The hero/villain conversation ends with Frost tossing a girl into the street, where she nearly gets plowed into by a bus driver with either no eyeballs or no brakes. Blade does what heroes do and saves her, but the distraction Frost hoped for has already been put into motion. The vampires have discovered where Whistler and Blade shack up, and while the Daywalker is out buying kimchi (probably) they raid the place. It's another carefully-laid piece of Frost's plan. In order to unleash La Magra, they need Blade's blood, and he certainly won't give it willingly. Poking the bear is never recommended, but in this case, hey, it works.

O Mother, where art thou?

Frost puts his best fang forward in his attempts to infuriate our hero. It's actually not so much an attempt as it is a wild success. The vampires leave a mangled Whistler behind to slowly die. Blade is able to say goodbye (in his own way), but he's so angry that he knowingly marches into a trap laid by Frost. The vampire hunter is able to put his new weapons on display (the anti-coagulant) by plunging the syringes into the chest and skull of some undead security guards. Cool guys don't look at explosions, so he marches further into the vampire den while his defeated foes explode into a gooey fountain of blood behind him.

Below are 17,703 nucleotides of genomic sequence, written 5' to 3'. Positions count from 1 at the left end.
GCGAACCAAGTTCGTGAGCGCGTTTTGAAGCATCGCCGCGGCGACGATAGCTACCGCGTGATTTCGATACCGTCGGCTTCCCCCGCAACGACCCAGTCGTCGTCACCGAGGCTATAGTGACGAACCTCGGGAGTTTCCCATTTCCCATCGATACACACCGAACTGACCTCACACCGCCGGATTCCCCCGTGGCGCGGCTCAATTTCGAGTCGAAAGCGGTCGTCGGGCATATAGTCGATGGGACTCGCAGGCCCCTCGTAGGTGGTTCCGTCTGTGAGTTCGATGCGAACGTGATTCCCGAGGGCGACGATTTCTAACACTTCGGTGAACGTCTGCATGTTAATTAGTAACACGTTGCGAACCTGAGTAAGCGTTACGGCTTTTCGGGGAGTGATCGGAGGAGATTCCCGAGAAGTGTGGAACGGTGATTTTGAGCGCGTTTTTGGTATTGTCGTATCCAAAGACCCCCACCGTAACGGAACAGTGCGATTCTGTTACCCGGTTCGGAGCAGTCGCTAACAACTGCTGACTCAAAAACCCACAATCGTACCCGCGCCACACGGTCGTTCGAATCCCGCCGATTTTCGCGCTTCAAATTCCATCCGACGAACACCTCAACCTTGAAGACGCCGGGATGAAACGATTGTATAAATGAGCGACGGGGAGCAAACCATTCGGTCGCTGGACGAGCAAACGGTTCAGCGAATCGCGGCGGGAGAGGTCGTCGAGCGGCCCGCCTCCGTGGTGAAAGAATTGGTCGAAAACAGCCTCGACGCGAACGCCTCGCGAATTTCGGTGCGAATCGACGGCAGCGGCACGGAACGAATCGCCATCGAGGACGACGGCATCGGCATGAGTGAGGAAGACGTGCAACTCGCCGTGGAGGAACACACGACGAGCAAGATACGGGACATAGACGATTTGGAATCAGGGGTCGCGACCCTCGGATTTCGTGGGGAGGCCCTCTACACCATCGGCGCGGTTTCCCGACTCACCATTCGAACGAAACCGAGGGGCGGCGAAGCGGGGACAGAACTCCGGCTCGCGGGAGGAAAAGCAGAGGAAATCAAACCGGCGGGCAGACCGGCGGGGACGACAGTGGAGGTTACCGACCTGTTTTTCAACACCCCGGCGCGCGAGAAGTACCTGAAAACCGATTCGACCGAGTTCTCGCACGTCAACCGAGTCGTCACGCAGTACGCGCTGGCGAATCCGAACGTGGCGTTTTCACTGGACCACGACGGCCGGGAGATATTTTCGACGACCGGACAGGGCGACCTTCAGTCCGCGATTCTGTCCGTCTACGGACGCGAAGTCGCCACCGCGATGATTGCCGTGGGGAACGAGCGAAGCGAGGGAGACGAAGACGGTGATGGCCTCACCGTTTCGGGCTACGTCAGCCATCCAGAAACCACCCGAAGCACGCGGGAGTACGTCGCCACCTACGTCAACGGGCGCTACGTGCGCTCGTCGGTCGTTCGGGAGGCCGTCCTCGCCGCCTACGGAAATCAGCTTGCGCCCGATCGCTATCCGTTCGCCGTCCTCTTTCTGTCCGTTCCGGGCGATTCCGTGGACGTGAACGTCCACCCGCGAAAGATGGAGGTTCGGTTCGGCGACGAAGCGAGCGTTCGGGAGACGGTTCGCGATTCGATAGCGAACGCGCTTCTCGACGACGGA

There are few things that could distract Blade from his current mission of vengeance. Actually, we can confidently say there is only one thing and Frost has exactly that one thing: Blade's mommy. Yep! The woman is alive and well, chilling in a penthouse and sipping on hemoglobin martinis. The brief, tender reunion distracts our unwitting hero long enough for Frost and his gang to temporarily put him out of commission. Subsequently depriving Blade of his serum weakens Blade and causes "the thirst" to envelop him.